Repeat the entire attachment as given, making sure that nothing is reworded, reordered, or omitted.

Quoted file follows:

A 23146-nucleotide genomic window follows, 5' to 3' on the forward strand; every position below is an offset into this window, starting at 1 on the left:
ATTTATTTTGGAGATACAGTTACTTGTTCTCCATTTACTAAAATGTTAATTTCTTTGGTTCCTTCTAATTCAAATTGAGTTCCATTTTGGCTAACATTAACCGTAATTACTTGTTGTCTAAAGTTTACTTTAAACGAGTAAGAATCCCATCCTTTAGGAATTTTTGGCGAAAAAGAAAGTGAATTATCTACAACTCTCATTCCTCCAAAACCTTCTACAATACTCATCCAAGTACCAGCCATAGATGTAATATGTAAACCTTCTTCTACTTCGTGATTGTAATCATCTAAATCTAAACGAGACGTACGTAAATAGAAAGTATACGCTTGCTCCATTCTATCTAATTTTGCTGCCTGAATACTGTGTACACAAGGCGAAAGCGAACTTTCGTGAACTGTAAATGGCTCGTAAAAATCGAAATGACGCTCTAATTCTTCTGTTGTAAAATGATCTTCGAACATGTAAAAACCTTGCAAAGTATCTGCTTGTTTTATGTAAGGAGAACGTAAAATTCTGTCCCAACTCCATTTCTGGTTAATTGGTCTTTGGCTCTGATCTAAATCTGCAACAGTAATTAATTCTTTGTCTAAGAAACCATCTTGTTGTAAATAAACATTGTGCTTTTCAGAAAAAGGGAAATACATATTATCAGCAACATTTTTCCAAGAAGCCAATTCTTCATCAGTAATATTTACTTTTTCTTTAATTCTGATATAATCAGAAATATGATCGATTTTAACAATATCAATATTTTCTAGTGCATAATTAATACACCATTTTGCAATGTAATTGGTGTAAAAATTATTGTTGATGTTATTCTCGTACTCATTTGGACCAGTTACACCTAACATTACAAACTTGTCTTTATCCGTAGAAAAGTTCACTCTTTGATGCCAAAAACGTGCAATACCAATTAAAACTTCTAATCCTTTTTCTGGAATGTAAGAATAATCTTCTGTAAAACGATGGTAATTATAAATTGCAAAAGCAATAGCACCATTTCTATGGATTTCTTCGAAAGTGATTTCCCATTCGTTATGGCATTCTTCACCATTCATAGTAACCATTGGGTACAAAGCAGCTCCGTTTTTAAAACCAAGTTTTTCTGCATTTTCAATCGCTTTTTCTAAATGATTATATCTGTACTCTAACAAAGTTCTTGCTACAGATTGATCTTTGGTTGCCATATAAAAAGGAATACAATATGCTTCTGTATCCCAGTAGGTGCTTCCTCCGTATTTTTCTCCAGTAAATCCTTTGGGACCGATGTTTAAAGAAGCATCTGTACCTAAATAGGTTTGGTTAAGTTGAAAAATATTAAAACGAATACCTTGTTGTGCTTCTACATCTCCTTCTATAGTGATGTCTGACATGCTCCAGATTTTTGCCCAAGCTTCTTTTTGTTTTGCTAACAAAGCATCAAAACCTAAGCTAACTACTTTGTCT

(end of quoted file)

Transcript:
A 23146-nucleotide genomic window follows, 5' to 3' on the forward strand; every position below is an offset into this window, starting at 1 on the left:
ATTTATTTTGGAGATACAGTTACTTGTTCTCCATTTACTAAAATGTTAATTTCTTTGGTTCCTTCTAATTCAAATTGAGTTCCATTTTGGCTAACATTAACCGTAATTACTTGTTGTCTAAAGTTTACTTTAAACGAGTAAGAATCCCATCCTTTAGGAATTTTTGGCGAAAAAGAAAGTGAATTATCTACAACTCTCATTCCTCCAAAACCTTCTACAATACTCATCCAAGTACCAGCCATAGATGTAATATGTAAACCTTCTTCTACTTCGTGATTGTAATCATCTAAATCTAAACGAGACGTACGTAAATAGAAAGTATACGCTTGCTCCATTCTATCTAATTTTGCTGCCTGAATACTGTGTACACAAGGCGAAAGCGAACTTTCGTGAACTGTAAATGGCTCGTAAAAATCGAAATGACGCTCTAATTCTTCTGTTGTAAAATGATCTTCGAACATGTAAAAACCTTGCAAAGTATCTGCTTGTTTTATGTAAGGAGAACGTAAAATTCTGTCCCAACTCCATTTCTGGTTAATTGGTCTTTGGCTCTGATCTAAATCTGCAACAGTAATTAATTCTTTGTCTAAGAAACCATCTTGTTGTAAATAAACATTGTGCTTTTCAGAAAAAGGGAAATACATATTATCAGCAACATTTTTCCAAGAAGCCAATTCTTCATCAGTAATATTTACTTTTTCTTTAATTCTGATATAATCAGAAATATGATCGATTTTAACAATATCAATATTTTCTAGTGCATAATTAATACACCATTTTGCAATGTAATTGGTGTAAAAATTATTGTTGATGTTATTCTCGTACTCATTTGGACCAGTTACACCTAACATTACAAACTTGTCTTTATCCGTAGAAAAGTTCACTCTTTGATGCCAAAAACGTGCAATACCAATTAAAACTTCTAATCCTTTTTCTGGAATGTAAGAATAATCTTCTGTAAAACGATGGTAATTATAAATTGCAAAAGCAATAGCACCATTTCTATGGATTTCTTCGAAAGTGATTTCCCATTCGTTATGGCATTCTTCACCATTCATAGTAACCATTGGGTACAAAGCAGCTCCGTTTTTAAAACCAAGTTTTTCTGCATTTTCAATCGCTTTTTCTAAATGATTATATCTGTACTCTAACAAAGTTCTTGCTACAGATTGATCTTTGGTTGCCATATAAAAAGGAATACAATATGCTTCTGTATCCCAGTAGGTGCTTCCTCCGTATTTTTCTCCAGTAAATCCTTTGGGACCGATGTTTAAAGAAGCATCTGTACCTAAATAGGTTTGGTTAAGTTGAAAAATATTAAAACGAATACCTTGTTGTGCTTCTACATCTCCTTCTATAGTGATGTCTGACATGCTCCAGATTTTTGCCCAAGCTTCTTTTTGTTTTGCTAACAAAGCATCAAAACCTAAGCTAACTACTTTGTCT